A Harvard psychologist says these simple body-language tweaks can instantly boost your confidence


finish line

Reuters Pictures/Kim Kyung Hoon

When we feel confident, we naturally adopt power poses.

In 2012, Harvard Business School professor Amy Cuddy gave a now-famous TED Talk on the benefits of "power posing," or changing your body language in ways that can make you feel more confident.


In her new book "Presence," Cuddy further explores the benefits of mimicking the body language of powerful people. She argues that power posing can be more effective than traditional confidence-boosting exercises, like telling yourself how great you are.

She describes power poses as expansive and open. When you adopt one, you take up a lot of space and hold your arms and legs away from your body.

For example, in "The Wonder Woman" power pose, you stand with your feet apart, your hands on your hips, and your chin tilted upward.

Cuddy suggests that our attitudes often follow from our behaviors, as opposed to the other way around. That means assuming the body language of a powerful person can make you feel confident. On the other hand, shouting, "I'm awesome!" requires first a substantial attitude shift, which most of us know isn't so easy to make.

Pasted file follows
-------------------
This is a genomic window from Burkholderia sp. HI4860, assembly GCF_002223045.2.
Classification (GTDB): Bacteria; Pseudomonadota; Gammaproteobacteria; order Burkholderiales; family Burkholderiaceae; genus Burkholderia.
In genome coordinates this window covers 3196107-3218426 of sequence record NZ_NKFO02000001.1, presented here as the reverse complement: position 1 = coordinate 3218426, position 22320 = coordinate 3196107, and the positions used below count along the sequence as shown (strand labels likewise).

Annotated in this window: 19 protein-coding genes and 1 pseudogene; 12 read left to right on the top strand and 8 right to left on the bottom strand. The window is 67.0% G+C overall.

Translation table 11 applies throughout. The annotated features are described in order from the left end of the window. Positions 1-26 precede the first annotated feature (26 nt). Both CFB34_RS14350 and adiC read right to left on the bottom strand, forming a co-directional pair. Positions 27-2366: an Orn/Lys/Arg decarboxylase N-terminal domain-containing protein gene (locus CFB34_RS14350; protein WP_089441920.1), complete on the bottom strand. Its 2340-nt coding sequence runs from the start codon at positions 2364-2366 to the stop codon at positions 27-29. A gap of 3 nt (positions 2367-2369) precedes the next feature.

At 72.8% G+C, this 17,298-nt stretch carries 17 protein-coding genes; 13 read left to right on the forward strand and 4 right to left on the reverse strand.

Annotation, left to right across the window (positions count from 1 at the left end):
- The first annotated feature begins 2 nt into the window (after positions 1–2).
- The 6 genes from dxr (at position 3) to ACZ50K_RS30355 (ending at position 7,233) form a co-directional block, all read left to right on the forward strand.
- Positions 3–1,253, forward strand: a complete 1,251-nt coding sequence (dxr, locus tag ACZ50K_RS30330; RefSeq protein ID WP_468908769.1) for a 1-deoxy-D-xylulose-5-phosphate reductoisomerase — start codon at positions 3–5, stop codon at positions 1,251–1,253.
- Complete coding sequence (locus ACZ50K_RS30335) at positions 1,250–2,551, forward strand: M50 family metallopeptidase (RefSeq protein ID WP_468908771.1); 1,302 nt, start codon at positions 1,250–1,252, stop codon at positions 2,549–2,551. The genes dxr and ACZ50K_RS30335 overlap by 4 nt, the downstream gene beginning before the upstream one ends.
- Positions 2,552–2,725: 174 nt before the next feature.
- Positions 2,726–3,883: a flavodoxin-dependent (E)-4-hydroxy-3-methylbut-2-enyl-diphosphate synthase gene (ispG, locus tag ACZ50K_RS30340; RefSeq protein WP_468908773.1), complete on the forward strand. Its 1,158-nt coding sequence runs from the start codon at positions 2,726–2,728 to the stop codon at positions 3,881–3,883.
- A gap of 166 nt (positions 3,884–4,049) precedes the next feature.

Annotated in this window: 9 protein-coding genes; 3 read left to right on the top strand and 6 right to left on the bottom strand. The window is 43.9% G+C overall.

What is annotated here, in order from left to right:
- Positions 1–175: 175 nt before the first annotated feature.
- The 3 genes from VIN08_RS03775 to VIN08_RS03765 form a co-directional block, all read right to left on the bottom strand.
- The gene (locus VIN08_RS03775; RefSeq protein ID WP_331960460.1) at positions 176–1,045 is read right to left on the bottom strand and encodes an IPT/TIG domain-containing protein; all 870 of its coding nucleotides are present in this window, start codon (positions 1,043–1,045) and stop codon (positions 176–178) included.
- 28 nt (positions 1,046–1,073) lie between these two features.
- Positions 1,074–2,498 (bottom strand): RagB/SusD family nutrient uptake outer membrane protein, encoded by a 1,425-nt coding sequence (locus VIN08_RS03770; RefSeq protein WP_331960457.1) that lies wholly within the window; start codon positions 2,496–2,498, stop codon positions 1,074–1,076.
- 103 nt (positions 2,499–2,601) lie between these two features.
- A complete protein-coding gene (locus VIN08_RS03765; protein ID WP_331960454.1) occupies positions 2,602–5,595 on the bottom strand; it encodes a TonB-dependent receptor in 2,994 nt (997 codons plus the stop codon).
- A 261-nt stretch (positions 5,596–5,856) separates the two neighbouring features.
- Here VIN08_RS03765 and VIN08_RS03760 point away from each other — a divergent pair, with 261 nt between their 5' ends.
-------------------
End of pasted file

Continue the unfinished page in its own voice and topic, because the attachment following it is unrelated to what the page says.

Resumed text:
In the book, Cuddy puts power posing in the broader context of what she calls "self-nudges," or small tweaks to your body language and mindset that can produce psychological and behavioral improvements in the moment. She borrows the term "nudge" from economists and psychologists who discovered about a decade ago that you can spark significant behavior changes by nudging people in the right direction.

wonder woman power pose

Amy Cuddy/TED

"The Wonder Woman" power pose.

Power posing is an example of what Cuddy calls a "body-mind nudge." Body-mind nudges, she argues, allow you to skip over psychological stumbling blocks like trying to believe that you're awesome, confident, and perfect, when you clearly don't believe that at all - at least not right now.

Cuddy writes: "Body-mind approaches such as power posing rely on the body, which has a more primitive and direct link to the mind, to tell you you're confident."

What's more, Cuddy says, adopting the body language of a powerful person changes the way other people see and act toward you, which in turn reinforces your confident behavior.

"When our body language is confident and open," she writes, "other people respond in kind, unconsciously reinforcing not only their perception of us but also our perception of ourselves."


So how can you use this strategy the next time you're faced with a challenging situation?

Check out some of the power poses that can boost your confidence at work: